Reissue with the latest remastering. Features original cover artwork. A set of folk songs, but handled in a way that isn't folksy at all – thanks to the lyrical genius of Spanish pianist Tete Montoliu! The music here has sources in older tunes from Catalonia – as you'd guess from the title – but Tete's handling of the material is all jazz, all the way through – with a rich amount of solo introspection that really moves the tunes past their simple melodies, in ways that are even more expansive than some of the Scandinavian 60s experiments with folk and jazz! The album's also perhaps one of Montoliu's best-remembered of the 70s – a date that circulated strongly, thanks to Tete's incomparable solo performance throughout – very expressive, but never overdone.
Tete Montoliu's fourth CD for Steeplechase is primarily a fun-filled trio date with bassist Niels-Henning Ørsted Pedersen and drummer Albert "Tootie" Heath, frequent collaborators with the blind pianist.
Reissue with the latest remastering. Features original cover artwork. Comes with a descripton in Japanese. Pianist Tete Montoliu gets some Cedar Walton backing here – in a trio with Sam Jones on bass and Billy Higgins on drums – both musicians who really make the record stand out from the pack! Tete himself is at the peak of his powers – able to play with this commanding sense of majesty from the very first note – but with a style that also has plenty of room for more lyrical flourishes, too – although often with these soulful strides that we don't seem to hear that well in other trio sessions of this vintage! We're not going to credit Jones and Higgins with bringing this on – but heck, they sound wonderful here, and really make the whole thing crackle with warm imagination throughout. Titles include "Four", "Stella By Starlight", "Secret Love", and "Confirmation".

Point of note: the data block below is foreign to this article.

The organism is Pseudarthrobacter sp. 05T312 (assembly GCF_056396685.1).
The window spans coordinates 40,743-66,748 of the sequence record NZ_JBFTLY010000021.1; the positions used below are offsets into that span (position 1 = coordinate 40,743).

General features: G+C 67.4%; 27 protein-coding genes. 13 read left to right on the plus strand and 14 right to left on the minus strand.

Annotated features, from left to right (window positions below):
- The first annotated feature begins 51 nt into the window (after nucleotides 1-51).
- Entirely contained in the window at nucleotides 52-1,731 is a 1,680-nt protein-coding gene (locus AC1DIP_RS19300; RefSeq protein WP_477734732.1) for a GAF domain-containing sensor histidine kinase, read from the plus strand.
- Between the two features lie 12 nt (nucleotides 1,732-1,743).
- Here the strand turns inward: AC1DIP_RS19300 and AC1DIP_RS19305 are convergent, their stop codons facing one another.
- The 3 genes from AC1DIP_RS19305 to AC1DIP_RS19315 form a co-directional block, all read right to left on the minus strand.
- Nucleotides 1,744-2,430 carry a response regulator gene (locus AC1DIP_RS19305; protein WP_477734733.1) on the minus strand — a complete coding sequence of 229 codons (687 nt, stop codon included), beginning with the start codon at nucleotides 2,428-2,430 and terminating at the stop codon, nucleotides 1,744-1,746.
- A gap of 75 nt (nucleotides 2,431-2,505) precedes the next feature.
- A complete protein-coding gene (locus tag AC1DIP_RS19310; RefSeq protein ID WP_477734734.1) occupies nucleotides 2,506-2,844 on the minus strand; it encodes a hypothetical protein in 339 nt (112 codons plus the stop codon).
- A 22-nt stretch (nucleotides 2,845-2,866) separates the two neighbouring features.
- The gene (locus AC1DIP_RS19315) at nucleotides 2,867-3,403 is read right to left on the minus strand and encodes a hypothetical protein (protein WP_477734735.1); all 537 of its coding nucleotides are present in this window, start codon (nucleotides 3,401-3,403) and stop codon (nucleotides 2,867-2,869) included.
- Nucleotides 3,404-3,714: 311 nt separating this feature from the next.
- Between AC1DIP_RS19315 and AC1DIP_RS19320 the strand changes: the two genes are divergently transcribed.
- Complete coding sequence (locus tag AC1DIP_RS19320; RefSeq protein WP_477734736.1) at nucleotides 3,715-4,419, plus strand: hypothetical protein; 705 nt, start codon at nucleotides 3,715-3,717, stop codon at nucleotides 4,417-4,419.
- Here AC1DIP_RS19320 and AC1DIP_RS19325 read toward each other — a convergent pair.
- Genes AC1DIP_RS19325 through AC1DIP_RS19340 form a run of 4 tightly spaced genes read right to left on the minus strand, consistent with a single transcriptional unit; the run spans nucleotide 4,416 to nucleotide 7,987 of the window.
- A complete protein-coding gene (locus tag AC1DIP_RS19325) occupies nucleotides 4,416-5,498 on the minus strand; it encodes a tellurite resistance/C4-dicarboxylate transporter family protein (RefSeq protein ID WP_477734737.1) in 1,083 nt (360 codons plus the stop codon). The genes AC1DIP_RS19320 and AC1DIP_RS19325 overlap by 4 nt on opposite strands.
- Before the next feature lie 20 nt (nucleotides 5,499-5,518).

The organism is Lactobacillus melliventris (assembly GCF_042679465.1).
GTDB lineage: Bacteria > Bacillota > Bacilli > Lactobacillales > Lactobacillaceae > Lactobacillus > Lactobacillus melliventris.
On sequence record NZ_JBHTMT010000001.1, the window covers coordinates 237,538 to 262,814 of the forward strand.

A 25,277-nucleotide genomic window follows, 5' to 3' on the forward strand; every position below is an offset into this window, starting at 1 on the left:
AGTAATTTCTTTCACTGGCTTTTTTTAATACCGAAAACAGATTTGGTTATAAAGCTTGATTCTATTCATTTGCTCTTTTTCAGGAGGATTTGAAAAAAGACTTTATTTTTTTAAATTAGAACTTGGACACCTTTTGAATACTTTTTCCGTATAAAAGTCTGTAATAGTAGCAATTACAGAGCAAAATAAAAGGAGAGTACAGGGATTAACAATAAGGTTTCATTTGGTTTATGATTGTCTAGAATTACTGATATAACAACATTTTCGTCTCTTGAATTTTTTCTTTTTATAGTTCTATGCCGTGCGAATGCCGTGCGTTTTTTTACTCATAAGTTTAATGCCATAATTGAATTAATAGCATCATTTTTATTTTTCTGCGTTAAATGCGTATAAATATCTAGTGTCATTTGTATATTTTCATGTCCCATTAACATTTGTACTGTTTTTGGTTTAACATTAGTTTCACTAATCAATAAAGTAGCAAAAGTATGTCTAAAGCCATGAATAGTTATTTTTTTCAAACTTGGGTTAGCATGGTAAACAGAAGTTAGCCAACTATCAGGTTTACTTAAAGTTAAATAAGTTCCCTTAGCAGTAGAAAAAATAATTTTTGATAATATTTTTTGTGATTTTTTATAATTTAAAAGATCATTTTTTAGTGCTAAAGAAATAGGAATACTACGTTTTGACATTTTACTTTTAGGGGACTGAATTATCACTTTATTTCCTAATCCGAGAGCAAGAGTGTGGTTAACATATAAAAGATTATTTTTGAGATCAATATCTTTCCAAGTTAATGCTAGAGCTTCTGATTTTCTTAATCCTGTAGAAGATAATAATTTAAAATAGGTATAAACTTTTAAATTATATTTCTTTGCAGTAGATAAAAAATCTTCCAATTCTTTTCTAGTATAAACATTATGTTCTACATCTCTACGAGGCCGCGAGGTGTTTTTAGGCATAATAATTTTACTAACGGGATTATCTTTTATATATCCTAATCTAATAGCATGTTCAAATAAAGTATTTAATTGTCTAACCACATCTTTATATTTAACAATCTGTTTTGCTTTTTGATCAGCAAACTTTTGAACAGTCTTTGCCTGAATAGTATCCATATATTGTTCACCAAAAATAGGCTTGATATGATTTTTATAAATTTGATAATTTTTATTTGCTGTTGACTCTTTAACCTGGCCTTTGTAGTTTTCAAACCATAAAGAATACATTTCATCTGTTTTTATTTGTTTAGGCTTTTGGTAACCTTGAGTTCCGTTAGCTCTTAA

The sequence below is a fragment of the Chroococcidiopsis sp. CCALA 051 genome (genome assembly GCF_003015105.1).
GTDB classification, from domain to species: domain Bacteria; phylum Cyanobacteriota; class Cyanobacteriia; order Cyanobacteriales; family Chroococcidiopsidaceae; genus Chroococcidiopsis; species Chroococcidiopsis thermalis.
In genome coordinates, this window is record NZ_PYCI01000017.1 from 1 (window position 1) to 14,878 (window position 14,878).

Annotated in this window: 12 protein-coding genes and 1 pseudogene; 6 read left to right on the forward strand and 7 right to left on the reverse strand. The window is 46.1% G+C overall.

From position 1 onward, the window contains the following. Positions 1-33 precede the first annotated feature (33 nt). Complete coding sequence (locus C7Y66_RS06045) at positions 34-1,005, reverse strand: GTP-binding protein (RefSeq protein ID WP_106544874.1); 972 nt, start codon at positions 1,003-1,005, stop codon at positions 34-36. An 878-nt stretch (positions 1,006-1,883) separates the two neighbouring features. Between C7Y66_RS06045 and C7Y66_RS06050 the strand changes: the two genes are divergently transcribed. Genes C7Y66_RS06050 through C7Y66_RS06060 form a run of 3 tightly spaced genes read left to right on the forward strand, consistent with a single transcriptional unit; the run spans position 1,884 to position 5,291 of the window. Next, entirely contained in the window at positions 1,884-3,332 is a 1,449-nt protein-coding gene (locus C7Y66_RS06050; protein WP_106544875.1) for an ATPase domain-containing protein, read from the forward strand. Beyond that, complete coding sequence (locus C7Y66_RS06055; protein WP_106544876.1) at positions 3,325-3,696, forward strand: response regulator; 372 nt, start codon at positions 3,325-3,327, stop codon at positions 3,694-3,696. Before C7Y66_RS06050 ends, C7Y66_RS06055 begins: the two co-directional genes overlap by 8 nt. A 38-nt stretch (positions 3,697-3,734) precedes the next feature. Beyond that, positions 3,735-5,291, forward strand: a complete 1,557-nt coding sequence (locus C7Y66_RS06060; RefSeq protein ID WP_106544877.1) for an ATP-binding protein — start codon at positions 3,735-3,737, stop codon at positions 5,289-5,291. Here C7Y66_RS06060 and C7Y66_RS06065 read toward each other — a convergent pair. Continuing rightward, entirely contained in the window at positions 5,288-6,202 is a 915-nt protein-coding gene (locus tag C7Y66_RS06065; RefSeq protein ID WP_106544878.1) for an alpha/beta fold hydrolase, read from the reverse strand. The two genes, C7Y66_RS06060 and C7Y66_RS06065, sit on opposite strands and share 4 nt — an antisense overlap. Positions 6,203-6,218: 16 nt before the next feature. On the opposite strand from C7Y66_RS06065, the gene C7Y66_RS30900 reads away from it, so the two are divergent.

Reissue with the latest remastering. Features original cover artwork. Comes with a descripton in Japanese. A stunning setting for this wonderful tenorist – a record that has the great George Coleman blowing with only the piano of Tete Montoliu for accompaniment – with really wonderful results! George has all that full, deep tone we know from his bigger group recordings – and it really seems to set the record on fire from the start, and bring out these bold rhythmic lines from Montoliu, who plays with a blocky sense of power that reminds us of his sublime late 60s album for MPS!